Blacklegged tick

According to the Centers for Disease Control website — —Lyme disease is caused by the bacterium Borrelia burgdorferi and is transmitted to humans through the bite of infected blacklegged ticks.

Typical symptoms include fever, headache, fatigue, and a characteristic skin rash called erythema migrans. If left untreated, infection can spread to joints, the heart, and the nervous system. Lyme disease is diagnosed based on symptoms, physical findings (e.g., rash), and the possibility of exposure to infected ticks.

Laboratory testing is helpful if used correctly and performed with validated methods. Most cases of Lyme disease can be treated successfully with a few weeks of antibiotics. Steps to prevent Lyme disease include using insect repellent, removing ticks promptly, applying pesticides, and reducing tick habitat. The ticks that transmit Lyme disease can occasionally transmit other tickborne diseases as well.

Untreated Lyme disease can produce a wide range of symptoms, depending on the stage of infection. These include fever, rash, facial paralysis, and arthritis. Seek medical attention if you observe any of these symptoms and have had a tick bite, live in an area known for Lyme disease, or have recently traveled to an area where Lyme disease occurs.

Early Signs and Symptoms (3 to 30 days after tick bite) include:

•Fever, chills, headache, fatigue, muscle and joint aches, and swollen lymph nodes


This occurs in approximately 70 to 80 percent of infected persons, beginning at the site of a tick bite after a delay of 3 to 30 days (average is about 7 days). The rash expands gradually over a period of days reaching up to 12 inches or more (30 cm) across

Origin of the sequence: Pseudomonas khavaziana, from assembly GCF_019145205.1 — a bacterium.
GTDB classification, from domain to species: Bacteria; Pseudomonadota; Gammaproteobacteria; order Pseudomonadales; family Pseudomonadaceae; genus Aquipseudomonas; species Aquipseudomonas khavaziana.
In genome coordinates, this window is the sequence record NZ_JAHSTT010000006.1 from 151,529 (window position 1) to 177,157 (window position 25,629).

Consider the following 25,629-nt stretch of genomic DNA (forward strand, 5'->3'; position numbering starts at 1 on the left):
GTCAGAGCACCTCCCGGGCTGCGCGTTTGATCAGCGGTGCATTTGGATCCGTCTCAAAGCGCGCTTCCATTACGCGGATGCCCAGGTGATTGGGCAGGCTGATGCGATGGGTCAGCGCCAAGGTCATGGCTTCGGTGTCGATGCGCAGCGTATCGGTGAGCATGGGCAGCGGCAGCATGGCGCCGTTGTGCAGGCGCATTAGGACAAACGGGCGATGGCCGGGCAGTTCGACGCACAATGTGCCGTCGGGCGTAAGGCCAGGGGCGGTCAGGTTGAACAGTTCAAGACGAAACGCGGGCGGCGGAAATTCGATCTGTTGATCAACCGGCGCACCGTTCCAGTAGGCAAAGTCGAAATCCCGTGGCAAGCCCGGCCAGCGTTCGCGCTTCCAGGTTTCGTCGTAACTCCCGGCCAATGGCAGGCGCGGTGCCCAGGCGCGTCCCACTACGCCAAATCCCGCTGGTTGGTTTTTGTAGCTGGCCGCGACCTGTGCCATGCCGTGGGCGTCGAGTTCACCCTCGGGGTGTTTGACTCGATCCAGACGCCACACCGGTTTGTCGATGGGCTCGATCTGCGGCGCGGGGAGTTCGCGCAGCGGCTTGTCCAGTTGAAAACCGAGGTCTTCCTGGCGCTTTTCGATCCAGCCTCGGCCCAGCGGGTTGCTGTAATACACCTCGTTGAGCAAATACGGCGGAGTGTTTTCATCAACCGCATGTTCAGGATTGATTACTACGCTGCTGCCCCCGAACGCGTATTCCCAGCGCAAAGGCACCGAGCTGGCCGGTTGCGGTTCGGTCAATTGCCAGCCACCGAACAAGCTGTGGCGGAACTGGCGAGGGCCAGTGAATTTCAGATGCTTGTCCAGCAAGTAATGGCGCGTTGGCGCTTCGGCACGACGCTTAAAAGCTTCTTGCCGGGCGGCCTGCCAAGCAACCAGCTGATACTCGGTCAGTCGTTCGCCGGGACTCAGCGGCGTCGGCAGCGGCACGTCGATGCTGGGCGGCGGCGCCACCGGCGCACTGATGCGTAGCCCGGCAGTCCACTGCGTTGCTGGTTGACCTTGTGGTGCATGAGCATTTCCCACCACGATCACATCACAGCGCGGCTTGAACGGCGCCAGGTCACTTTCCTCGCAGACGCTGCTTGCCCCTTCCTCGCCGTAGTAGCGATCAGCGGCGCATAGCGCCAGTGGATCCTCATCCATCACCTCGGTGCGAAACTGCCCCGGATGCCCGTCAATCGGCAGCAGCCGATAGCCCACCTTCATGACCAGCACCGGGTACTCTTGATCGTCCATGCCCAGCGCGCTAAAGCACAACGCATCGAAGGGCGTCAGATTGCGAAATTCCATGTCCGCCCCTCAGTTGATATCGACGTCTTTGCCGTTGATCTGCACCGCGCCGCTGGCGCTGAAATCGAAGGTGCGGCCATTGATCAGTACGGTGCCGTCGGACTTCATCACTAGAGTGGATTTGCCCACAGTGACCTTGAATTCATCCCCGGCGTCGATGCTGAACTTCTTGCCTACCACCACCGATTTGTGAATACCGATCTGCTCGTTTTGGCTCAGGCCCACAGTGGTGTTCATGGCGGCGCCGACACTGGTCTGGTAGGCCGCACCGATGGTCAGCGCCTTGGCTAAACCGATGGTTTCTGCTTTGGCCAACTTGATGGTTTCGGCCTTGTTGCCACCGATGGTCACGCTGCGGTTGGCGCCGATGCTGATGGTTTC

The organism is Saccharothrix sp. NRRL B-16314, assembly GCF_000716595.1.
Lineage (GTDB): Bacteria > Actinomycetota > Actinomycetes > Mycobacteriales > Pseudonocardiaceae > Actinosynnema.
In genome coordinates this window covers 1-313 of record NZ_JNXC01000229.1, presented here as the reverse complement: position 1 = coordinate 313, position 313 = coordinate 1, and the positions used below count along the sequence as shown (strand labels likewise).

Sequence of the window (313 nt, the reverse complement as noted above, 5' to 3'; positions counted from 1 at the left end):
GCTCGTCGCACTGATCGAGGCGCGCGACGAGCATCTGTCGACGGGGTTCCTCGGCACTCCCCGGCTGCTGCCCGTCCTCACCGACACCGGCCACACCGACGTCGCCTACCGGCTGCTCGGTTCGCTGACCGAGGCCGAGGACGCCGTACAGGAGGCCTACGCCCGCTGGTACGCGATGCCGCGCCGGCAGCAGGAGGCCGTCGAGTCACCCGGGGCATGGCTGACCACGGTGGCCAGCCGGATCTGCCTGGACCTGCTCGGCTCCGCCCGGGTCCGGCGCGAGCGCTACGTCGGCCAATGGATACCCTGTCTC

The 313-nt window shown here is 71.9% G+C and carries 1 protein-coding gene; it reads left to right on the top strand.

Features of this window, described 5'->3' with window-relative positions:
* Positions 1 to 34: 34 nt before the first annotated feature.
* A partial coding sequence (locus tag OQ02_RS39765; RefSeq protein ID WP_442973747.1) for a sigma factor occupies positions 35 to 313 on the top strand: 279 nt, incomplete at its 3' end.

It may feel warm to the touch but is rarely itchy or painful. Sometimes the rash clears as it enlarges, resulting in a target or “bull’s-eye” appearance which may appear on any area of the body.

Later signs and symptoms (days to months after tick bite) include severe headaches and neck stiffness, rash, arthritis with severe joint pain and swelling, particularly the knees and other large joints, facial palsy (loss of muscle tone or droop on one or both sides of the face), intermittent pain in tendons, muscles, joints, and bones.

Heart palpitations or an irregular heart beat (Lyme carditis) might be experienced as well as episodes of dizziness or shortness of breath, inflammation of the brain and spinal cord, nerve pain, shooting pains, numbness, or tingling in the hands or feet and problems with short-term memory.

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